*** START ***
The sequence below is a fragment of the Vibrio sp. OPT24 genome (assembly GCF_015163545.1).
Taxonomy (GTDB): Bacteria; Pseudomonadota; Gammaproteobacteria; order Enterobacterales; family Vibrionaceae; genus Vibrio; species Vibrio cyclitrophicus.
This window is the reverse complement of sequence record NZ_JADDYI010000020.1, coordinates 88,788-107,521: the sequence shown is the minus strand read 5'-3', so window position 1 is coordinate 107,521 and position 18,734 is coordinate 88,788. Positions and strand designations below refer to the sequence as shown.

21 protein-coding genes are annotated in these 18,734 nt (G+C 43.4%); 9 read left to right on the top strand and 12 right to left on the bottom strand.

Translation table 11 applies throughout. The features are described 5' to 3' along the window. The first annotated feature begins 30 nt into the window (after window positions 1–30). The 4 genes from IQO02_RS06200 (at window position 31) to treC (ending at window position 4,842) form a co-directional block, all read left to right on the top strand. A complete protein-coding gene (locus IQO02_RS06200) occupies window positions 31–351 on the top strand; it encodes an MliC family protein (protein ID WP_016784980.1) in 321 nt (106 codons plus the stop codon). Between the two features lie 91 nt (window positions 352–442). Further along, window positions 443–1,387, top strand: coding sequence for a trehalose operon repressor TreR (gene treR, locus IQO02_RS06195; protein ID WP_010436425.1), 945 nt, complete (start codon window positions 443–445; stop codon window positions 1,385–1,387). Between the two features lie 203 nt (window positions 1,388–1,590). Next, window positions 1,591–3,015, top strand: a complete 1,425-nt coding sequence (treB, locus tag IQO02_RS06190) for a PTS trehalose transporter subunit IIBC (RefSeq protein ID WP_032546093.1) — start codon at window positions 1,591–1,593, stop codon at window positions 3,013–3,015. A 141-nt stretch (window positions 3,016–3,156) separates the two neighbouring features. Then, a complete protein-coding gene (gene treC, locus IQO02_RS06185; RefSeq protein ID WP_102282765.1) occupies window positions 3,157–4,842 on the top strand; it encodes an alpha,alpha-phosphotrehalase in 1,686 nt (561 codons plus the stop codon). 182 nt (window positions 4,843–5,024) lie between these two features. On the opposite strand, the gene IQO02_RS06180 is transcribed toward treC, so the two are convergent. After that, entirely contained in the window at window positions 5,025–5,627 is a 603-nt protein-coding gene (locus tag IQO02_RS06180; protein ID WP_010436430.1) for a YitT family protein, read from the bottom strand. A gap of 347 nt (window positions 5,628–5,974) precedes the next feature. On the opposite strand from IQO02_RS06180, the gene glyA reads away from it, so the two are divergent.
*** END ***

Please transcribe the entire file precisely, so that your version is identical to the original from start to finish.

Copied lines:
The sequence below is a fragment of the Vibrio sp. OPT24 genome (assembly GCF_015163545.1).
Taxonomy (GTDB): Bacteria; Pseudomonadota; Gammaproteobacteria; order Enterobacterales; family Vibrionaceae; genus Vibrio; species Vibrio cyclitrophicus.
This window is the reverse complement of sequence record NZ_JADDYI010000020.1, coordinates 88,788-107,521: the sequence shown is the minus strand read 5'-3', so window position 1 is coordinate 107,521 and position 18,734 is coordinate 88,788. Positions and strand designations below refer to the sequence as shown.

21 protein-coding genes are annotated in these 18,734 nt (G+C 43.4%); 9 read left to right on the top strand and 12 right to left on the bottom strand.

Translation table 11 applies throughout. The features are described 5' to 3' along the window. The first annotated feature begins 30 nt into the window (after window positions 1–30). The 4 genes from IQO02_RS06200 (at window position 31) to treC (ending at window position 4,842) form a co-directional block, all read left to right on the top strand. A complete protein-coding gene (locus IQO02_RS06200) occupies window positions 31–351 on the top strand; it encodes an MliC family protein (protein ID WP_016784980.1) in 321 nt (106 codons plus the stop codon). Between the two features lie 91 nt (window positions 352–442). Further along, window positions 443–1,387, top strand: coding sequence for a trehalose operon repressor TreR (gene treR, locus IQO02_RS06195; protein ID WP_010436425.1), 945 nt, complete (start codon window positions 443–445; stop codon window positions 1,385–1,387). Between the two features lie 203 nt (window positions 1,388–1,590). Next, window positions 1,591–3,015, top strand: a complete 1,425-nt coding sequence (treB, locus tag IQO02_RS06190) for a PTS trehalose transporter subunit IIBC (RefSeq protein ID WP_032546093.1) — start codon at window positions 1,591–1,593, stop codon at window positions 3,013–3,015. A 141-nt stretch (window positions 3,016–3,156) separates the two neighbouring features. Then, a complete protein-coding gene (gene treC, locus IQO02_RS06185; RefSeq protein ID WP_102282765.1) occupies window positions 3,157–4,842 on the top strand; it encodes an alpha,alpha-phosphotrehalase in 1,686 nt (561 codons plus the stop codon). 182 nt (window positions 4,843–5,024) lie between these two features. On the opposite strand, the gene IQO02_RS06180 is transcribed toward treC, so the two are convergent. After that, entirely contained in the window at window positions 5,025–5,627 is a 603-nt protein-coding gene (locus tag IQO02_RS06180; protein ID WP_010436430.1) for a YitT family protein, read from the bottom strand. A gap of 347 nt (window positions 5,628–5,974) precedes the next feature. On the opposite strand from IQO02_RS06180, the gene glyA reads away from it, so the two are divergent.